In the meantime, you can get involved in the efforts we’re sharing with you here. Join our incredible staff networks and get involved in the wonderful, intersectional work they’re doing. Engage with the training opportunities we have on offer, including Diversity Matters. Have conversations, commit to self-education, and play your part in making sure King’s is a safe and welcoming place for everyone. Are you a budget holder? A hiring manager? You can take direct action to examine how these things are supporting our ambitions to tackle racism. Everyone can also pay attention to who is speaking, notice who is around you, choose to disrupt your social media or reading with different voices, and call out racism and microaggressions when you see them.

Most of all, as you read, please ask yourself: what is my contribution? How do I contribute to the problem? What power do I hold?  More importantly, how do I contribute to the solution?

I’d like to thank Jenny Agha, VJ Sidhu and Rob Neil for supporting me in writing this and helping reinforce my courage to say what needs to be said.

Cultural identity and insecurity: Growing up South Asian in UK schools

Michaela Tranfield is a final year English undergraduate at King’s. She discusses how a normalised culture of racism in UK secondary schools made her disconnect from her cultural identity. Michaela also has her own blog where you can find some of her other writing:  https://michaxlawrites.wordpress.com/

The culture of racism in UK schools has undoubtedly been normalised. Racial abuse and throwaway comments have been condoned by British society and either ignored by teachers or worse still, orchestrated by them. It breeds a culture of racist attitudes and biases weaponised against young Black, Asian and Latinx people for the comedic satisfaction of others, making them question themselves and feel ashamed of their identity.

Despite growing up in London, I went to a white majority school where any form of racial difference was consistently mocked. Secondary school ‘banter’ is something that is part and parcel of your teenage years, but there is a very fine line between friendly teasing and clear racist insults that use a veil of humour to deflect from intentional prejudice.

In the past few days I’ve been talking to some of my friends about racism in our high school. A common factor in our experiences was that any kind of difference was always made to seem weird or unnormal. If your skin, hair and culture strayed away from the status quo, it was pointed out in the most negative way possible. My friends had their traditional sarees and lehengas laughed at, with someone even asking them why ‘their people’ wear bedsheets for clothes. When one of my friends went to music classes near our school in traditional Asian clothing and maliha flower (jasmine strands) in her hair, she always feared she would be spotted by kids from school and become the target of their jokes for the next few weeks. I was told that I didn’t smell like an Indian or wasn’t like other Indians, as if it is something I should be thankful for. Our body hair was laughed at as people pointed out our upper lip hair and some found it incomprehensible that we could grow hair on our hands and arms, one even calling me a monkey because of how hairy they thought I was.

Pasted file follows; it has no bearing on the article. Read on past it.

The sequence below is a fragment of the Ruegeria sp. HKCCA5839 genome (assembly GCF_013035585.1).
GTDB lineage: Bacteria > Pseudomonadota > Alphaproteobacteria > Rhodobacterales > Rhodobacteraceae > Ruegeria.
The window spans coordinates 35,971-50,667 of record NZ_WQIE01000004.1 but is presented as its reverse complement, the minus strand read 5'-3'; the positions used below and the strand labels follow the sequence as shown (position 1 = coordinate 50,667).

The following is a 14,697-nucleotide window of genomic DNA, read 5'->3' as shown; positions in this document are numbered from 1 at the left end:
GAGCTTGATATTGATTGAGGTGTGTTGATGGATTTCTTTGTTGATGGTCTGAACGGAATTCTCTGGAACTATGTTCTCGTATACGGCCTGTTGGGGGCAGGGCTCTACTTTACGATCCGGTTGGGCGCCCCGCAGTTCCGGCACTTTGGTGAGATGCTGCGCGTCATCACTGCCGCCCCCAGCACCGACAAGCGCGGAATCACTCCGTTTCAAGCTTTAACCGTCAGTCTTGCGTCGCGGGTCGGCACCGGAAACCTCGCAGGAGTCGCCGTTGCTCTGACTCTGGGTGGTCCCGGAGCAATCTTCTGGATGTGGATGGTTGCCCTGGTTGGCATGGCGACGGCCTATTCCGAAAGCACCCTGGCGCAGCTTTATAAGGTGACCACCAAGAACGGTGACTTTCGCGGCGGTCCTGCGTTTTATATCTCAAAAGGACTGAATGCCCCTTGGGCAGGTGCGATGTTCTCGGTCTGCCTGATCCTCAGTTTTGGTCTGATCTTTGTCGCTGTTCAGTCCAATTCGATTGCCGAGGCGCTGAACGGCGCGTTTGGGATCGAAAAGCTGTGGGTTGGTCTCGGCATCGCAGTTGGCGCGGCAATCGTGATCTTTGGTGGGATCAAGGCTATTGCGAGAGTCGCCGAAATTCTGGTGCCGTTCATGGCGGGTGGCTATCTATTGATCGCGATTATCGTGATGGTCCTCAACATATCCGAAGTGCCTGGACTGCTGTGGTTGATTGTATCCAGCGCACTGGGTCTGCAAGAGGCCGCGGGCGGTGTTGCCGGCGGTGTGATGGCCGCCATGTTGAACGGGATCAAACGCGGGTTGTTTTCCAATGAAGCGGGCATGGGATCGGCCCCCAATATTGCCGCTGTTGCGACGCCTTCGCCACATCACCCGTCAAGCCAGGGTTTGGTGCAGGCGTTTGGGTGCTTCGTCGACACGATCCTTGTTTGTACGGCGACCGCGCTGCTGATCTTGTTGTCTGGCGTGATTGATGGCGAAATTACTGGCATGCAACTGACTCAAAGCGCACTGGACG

We also found that people showed a real disregard for our individual experiences and ethnic backgrounds. People were intentionally ignorant. It didn’t matter where you were from in South Asia to them, whether it was Sri Lanka, Nepal or Bangladesh, because to them if you had brown skin you must automatically be Indian. If you tried to correct people for mistaking your identity, they arrogantly remarked that all brown people were the same so what did it matter, even though our histories and experiences were vastly different. These occurrences and many more are specific to the British Asian experience, but for most ethnic minority students who attended UK secondary schools our difference was always seen to be humorous. Our culture was seen as a joke, something obnoxious people could pick up, use against us and then dispose of at their whim.

My friends and I could all relate to being conditioned into thinking that we were overly sensitive if we spoke up about how the racist comments and actions made us feel. Somehow even though we were being mocked or insulted we were the bad ones for ‘taking it to heart’ or ‘not understanding a joke’. This is exactly how a cycle of prejudice continues – racialised people are made feel as though they are the issue. Our feelings were never validated. Truthfully, they were never considered in the first place.

During adolescence so much of your life is spent at school, so when your peers use your culture as a tool to create humour, you also fail to see anything positive in your culture. As the ridicule of our culture, negative stereotypes and unwarranted ignorant comments continued, I became more and more disengaged with my South Asian culture. Although many of the people who mocked racial difference will fall back on the excuse that it was not their intention, it seems to me that this deflection is used to protect themselves from criticism. People always talk about intentions, but they forget to consider impact. Whilst they could take pride in their culture and wave their flags high without having to consider the consequences, my friends and I were made to feel ashamed of ours. We had to question if we were mentally prepared to take on the mockery, judgement and insults that came from taking pride in our cultural differences. We were made to feel insecure about our ethnicity and our heritage, having to try to forget our culture and do the most to fit in.

As new generations of young people grow up and move through the secondary school system, I really want consideration and accommodation to be the new norm. For people to learn about other cultures before mocking them. To see who Black, Asian and Latinx students are before marking them with racial stereotypes. Rather than difference being thought of as intrinsically bad, more people could take the time to learn about other cultures or at least show interest rather than ignorance.